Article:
You know that you need to budget, save, and pay off debt. Your parents, your teachers, your friend who is a financial advisor, and the morning news show you watch have all told you so. You made a list of bills and expenses and subtracted them from your income, figured out how much you had left, and maybe put some of that into your savings account every month. You’ve been doing that for awhile and don’t seem to be getting anywhere. The savings always gets spent, or somehow the money never makes it into savings in the first place. Something always comes up. The student loan debt seems like it is never going to go away, and saving up to buy a house is never going to happen. It’s time to look at a new approach to budgeting. Continue reading “The Net Worth Budget”
- Investors feeling safer than they should is the primary cause of market crashes.
- Consumer debt is at unhealthy levels, but it is not reflected in consumers’ credit scores.
- Bonds in every sector have the potential to be much riskier than their credit ratings indicate.
- It may be a good time to avoid long-term bonds and securitized debt and to look for investments less exposed to high levels of debt.
Stock market crashes, like those that hit the U.S. markets in 1929, 1987, and 2008, tend to follow the same formula. This makes people wonder why they keep happening and we cannot prevent or even predict them. In fact, the act of thinking that we can prevent or predict them can at least partially be credited with causing them.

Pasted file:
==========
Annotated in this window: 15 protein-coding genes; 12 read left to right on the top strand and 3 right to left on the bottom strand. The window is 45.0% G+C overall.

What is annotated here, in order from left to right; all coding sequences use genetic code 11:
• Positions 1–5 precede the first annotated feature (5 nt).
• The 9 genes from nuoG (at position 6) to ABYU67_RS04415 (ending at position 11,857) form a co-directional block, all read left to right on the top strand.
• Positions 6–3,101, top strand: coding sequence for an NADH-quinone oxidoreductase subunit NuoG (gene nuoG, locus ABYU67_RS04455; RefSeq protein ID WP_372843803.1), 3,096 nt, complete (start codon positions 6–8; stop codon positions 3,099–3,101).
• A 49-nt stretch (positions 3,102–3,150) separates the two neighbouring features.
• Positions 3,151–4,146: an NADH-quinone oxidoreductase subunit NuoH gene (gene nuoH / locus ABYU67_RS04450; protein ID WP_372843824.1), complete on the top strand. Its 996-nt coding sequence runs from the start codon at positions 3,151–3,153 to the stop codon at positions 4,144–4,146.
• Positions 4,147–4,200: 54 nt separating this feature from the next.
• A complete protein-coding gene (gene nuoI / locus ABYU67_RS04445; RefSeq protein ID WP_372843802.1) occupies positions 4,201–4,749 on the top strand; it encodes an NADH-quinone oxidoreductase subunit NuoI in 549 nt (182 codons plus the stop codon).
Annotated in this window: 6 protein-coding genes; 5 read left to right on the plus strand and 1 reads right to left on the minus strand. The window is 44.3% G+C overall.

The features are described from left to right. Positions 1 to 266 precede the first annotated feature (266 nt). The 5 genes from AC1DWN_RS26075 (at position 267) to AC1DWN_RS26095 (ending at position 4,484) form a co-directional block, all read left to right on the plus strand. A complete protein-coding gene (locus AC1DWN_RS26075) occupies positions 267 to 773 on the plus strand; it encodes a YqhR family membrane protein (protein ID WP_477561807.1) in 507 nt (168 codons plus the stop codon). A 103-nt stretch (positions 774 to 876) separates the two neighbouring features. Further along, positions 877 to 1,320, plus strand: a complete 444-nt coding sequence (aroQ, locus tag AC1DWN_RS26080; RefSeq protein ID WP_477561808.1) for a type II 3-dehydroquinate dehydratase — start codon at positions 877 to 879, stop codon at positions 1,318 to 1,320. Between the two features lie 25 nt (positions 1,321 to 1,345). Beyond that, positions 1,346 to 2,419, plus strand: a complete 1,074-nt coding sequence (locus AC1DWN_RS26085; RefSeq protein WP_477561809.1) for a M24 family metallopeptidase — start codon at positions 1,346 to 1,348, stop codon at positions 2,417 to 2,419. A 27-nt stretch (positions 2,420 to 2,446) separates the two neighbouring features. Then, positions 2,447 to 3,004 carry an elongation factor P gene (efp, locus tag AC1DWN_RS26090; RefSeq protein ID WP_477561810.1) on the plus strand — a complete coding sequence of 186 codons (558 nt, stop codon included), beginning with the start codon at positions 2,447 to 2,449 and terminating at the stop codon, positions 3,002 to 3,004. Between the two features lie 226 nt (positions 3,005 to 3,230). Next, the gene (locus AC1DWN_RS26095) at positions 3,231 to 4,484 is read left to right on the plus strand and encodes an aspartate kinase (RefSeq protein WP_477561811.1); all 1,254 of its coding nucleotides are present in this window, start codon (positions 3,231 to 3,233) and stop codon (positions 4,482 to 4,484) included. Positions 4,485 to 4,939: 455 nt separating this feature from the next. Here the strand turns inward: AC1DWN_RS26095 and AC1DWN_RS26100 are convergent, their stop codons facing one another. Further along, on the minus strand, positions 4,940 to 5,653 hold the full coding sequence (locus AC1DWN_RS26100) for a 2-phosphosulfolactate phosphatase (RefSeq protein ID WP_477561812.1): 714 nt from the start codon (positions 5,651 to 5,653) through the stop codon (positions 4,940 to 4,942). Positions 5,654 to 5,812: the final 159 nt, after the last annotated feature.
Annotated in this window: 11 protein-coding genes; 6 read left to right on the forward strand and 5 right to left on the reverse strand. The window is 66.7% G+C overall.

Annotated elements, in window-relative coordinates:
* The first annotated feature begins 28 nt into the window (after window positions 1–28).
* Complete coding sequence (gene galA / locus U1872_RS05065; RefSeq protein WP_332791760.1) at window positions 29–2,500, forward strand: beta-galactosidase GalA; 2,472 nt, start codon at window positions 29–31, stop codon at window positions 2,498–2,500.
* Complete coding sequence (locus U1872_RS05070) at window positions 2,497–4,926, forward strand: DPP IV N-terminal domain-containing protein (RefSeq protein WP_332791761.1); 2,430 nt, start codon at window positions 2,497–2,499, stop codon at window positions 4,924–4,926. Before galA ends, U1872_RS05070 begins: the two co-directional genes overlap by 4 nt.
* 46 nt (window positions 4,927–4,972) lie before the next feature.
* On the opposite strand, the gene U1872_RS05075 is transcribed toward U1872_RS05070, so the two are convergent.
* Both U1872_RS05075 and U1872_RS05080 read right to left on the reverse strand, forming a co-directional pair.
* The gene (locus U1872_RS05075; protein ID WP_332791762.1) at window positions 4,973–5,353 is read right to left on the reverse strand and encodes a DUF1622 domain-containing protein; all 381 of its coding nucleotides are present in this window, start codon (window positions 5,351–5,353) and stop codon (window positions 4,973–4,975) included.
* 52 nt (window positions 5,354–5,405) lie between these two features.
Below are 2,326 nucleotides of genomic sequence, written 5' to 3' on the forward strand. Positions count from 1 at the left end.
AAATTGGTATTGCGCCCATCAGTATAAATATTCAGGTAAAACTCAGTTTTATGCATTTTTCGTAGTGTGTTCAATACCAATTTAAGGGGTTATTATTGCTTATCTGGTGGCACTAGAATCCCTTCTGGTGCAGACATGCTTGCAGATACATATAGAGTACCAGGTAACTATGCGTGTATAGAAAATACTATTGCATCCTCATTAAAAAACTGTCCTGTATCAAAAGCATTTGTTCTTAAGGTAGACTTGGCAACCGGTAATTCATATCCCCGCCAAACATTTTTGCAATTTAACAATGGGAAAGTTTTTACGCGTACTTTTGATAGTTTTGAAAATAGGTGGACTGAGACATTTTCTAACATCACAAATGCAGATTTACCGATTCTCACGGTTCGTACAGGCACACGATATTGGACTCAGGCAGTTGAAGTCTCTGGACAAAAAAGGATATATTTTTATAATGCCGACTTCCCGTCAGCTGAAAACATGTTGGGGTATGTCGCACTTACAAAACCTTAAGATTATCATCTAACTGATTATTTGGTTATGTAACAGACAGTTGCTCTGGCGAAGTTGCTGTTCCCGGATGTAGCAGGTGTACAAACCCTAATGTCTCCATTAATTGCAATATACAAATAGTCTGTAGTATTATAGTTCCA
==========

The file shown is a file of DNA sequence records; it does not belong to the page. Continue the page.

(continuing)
The formula is essentially as follows…
Whether or not to continue one’s education is one of the top questions in personal finance. Even for financial experts, it is not an easy decision. However, there are some great ideas and some great information out there that can help you make the best choice for you. It may be easier than you think. Continue reading “Is Going Back to School Worth the Cost?”
Rick Rieder, Chief Investment Officer of Global Fixed Income at BlackRock, wrote a startling article on “the economic side effects of the student loan crisis.”
1. Homeownership is on the Decline
2. More Student Loan Debt Among Older Age Groups
3. College Education is Still Key to Employment and Earnings
So you have to have a college education to earn decent income and steady employment, but the cost of that degree makes it nearly impossible to purchase a home, save for retirement, etc.
Rieder offers some excellent perspective on why this is some seriously alarming data for the economy.